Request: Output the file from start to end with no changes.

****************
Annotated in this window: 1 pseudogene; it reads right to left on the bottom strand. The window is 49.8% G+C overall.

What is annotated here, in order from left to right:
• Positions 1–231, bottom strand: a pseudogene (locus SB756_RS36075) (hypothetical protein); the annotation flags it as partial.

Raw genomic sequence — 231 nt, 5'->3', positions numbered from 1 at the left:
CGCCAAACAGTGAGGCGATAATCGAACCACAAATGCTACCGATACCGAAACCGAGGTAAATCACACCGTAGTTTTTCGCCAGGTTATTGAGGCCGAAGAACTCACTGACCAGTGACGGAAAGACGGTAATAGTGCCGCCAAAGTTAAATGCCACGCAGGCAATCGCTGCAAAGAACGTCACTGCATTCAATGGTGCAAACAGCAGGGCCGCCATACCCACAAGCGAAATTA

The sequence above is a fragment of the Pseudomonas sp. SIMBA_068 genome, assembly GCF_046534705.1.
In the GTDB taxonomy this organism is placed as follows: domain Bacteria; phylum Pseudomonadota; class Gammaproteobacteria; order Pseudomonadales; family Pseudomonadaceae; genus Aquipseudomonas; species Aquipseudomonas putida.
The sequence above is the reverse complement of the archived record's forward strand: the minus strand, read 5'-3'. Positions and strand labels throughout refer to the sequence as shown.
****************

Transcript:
Annotated in this window: 1 pseudogene; it reads right to left on the bottom strand. The window is 49.8% G+C overall.

What is annotated here, in order from left to right:
• Positions 1–231, bottom strand: a pseudogene (locus SB756_RS36075) (hypothetical protein); the annotation flags it as partial.

Raw genomic sequence — 231 nt, 5'->3', positions numbered from 1 at the left:
CGCCAAACAGTGAGGCGATAATCGAACCACAAATGCTACCGATACCGAAACCGAGGTAAATCACACCGTAGTTTTTCGCCAGGTTATTGAGGCCGAAGAACTCACTGACCAGTGACGGAAAGACGGTAATAGTGCCGCCAAAGTTAAATGCCACGCAGGCAATCGCTGCAAAGAACGTCACTGCATTCAATGGTGCAAACAGCAGGGCCGCCATACCCACAAGCGAAATTA

The sequence above is a fragment of the Pseudomonas sp. SIMBA_068 genome, assembly GCF_046534705.1.
In the GTDB taxonomy this organism is placed as follows: domain Bacteria; phylum Pseudomonadota; class Gammaproteobacteria; order Pseudomonadales; family Pseudomonadaceae; genus Aquipseudomonas; species Aquipseudomonas putida.
The sequence above is the reverse complement of the archived record's forward strand: the minus strand, read 5'-3'. Positions and strand labels throughout refer to the sequence as shown.